Weekly US jobless claims up, but remain historically low
Washington — Applications for U.S. unemployment benefits rose last week but remain near historically low levels, reflecting relatively few layoffs across the economy.
Jobless claims rose by 23,000 to 248,000 for the week ending Feb. 12, the Labor Department reported Thursday. Claims were revised upward to 225,000 the previous week.
Yet the four-week average for claims, which compensates for weekly volatility, fell by 10,500 to 243,250. It was the second straight week of declines after rising for five straight weeks as the omicron variant of the coronavirus spread, disrupting business in many parts of the U.S.
In total, fewer than 1.6 million Americans were collecting jobless aid the week that ended Feb. 5, a decrease of about 26,000 from the previous week.
First-time applications for jobless aid generally track the pace of layoffs, which are back down to fairly healthy pre-pandemic levels.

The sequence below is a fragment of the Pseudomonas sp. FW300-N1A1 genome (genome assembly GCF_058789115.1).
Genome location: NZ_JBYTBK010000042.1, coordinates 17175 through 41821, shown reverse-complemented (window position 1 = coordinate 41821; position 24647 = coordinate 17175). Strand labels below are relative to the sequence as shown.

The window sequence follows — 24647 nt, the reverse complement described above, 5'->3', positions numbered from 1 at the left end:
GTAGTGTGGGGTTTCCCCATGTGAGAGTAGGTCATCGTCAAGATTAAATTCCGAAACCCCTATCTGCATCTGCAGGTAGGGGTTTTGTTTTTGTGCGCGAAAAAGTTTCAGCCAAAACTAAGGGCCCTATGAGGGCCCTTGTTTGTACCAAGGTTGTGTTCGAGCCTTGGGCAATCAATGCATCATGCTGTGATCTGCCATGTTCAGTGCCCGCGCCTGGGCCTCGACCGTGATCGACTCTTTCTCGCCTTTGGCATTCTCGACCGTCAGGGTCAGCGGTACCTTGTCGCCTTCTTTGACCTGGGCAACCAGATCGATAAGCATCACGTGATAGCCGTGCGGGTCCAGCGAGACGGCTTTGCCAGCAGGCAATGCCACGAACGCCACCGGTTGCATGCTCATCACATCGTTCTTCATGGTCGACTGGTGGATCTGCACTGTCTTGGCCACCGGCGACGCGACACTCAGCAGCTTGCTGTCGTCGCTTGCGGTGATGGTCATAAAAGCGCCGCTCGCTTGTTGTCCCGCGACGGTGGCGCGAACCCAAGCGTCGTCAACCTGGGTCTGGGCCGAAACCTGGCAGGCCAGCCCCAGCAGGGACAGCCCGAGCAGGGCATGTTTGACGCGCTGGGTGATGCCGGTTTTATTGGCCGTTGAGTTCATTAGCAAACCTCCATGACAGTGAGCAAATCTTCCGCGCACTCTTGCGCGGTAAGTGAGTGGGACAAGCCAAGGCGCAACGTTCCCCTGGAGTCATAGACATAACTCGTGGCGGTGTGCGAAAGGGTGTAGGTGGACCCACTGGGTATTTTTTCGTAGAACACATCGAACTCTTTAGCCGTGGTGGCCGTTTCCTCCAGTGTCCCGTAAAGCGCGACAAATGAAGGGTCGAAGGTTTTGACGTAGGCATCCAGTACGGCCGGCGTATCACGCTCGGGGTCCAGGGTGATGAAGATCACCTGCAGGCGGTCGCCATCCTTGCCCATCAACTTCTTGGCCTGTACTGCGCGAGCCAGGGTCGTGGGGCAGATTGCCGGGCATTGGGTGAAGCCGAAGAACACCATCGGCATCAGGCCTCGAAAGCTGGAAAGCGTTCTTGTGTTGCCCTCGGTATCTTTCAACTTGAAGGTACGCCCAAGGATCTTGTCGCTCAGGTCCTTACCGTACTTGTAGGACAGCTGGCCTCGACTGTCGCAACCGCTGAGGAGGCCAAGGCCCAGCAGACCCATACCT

Earlier this month, the Labor Department reported a surprising burst of hiring in January, with employers adding 467,000 jobs. It also revised upward its estimate for job gains in November and December by a combined 709,000. The unemployment rate edged up to a still-low 4% from 3.9%, as more people began looking for work, but not all of them securing jobs right away.
Even as omicron variant spread quickly earlier this winter, employers have been eager to hire. That winter spike in infections briefly tripped up the country’s strong recovery from 2020′s virus-caused recession, but employers appear confident in long-term growth.
Massive government spending and the vaccine rollout jumpstarted the economy as employers added a record 6.4 million jobs last year. The U.S. economy expanded 5.7% in 2021, growing last year at the fastest annual pace since a 7.2% surge in 1984, also coming after a recession.
An overheated U.S. economy has spawned inflation not seen in four decades, leading the Federal Reserve to ease its monetary support for the economy. The Fed has signaled that it would begin a series of interest-rate hikes in March, reversing pandemic-era policies that have fueled hiring and growth, but also stubborn inflation.